In case you missed it (I did while I was out last week in New Orleans), the World Association of Newspapers has issued its first Newsroom Barometer based on a Zogby poll.
Generally upbeat, its value is that it takes a world view of the industry, not just a North American or Eurocentric one. That leavens things just a bit. This is reflected in the unsurprising results that a plurality of editors (40 percent) think online will be the main medium for their newsrooms 10 years from now, while 35 percent think it will be print. One in 10 say mobile and 7 percent say e-paper. As noted, this reflects differences in technology adoption and availability around the world, something we sometimes forget.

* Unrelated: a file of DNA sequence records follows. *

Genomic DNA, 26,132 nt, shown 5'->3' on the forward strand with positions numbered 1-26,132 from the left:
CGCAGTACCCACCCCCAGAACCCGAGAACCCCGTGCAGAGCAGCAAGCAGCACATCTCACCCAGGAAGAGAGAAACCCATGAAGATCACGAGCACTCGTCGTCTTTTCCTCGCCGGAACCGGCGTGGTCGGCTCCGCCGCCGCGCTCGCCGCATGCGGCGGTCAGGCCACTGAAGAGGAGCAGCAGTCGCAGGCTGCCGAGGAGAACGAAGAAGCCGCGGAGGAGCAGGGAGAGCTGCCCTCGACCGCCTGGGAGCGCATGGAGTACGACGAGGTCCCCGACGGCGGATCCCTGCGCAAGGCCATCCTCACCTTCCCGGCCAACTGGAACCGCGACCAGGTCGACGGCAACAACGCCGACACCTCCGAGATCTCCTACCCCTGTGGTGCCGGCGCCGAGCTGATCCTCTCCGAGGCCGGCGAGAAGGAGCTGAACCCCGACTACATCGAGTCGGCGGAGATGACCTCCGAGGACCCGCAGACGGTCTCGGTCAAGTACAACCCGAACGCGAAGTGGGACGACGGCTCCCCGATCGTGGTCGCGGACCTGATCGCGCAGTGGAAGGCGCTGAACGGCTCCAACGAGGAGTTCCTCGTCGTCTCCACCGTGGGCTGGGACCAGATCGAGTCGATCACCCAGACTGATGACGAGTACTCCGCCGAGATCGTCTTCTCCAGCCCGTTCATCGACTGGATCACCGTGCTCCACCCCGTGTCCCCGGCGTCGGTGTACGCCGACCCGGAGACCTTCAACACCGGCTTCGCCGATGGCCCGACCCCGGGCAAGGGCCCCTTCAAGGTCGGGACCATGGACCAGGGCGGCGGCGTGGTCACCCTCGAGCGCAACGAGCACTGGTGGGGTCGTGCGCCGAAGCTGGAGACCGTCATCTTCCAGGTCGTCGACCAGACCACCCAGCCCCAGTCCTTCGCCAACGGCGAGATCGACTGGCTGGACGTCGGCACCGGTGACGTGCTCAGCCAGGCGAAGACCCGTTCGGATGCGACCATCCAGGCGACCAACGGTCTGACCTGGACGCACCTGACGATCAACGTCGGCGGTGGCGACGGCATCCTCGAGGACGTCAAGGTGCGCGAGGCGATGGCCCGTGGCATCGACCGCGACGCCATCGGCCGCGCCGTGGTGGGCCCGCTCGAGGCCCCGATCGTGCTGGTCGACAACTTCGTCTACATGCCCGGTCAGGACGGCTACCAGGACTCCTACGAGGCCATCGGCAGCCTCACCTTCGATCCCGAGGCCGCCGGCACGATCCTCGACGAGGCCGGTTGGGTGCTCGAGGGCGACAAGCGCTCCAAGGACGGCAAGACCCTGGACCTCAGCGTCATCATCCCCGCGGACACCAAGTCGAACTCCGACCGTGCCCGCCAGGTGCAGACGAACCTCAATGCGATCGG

WAN is using the blog posts to flog sales of its broader Trends in Newsrooms report. For only 169 Euros ($227) you can have your own PDF version. (It's $187 if you can prove you are a journalism school.)
Another interesting conclusion:
Instead of fearing the competition of citizen journalism, the vast majority of editors welcome it (79%, see question 2). Perhaps more significantly, only 5% of respondents view new media journalism as a threat. More editors than not now consider free papers as ‘real’ newspapers, as part of the transition towards the audience’s changing habits.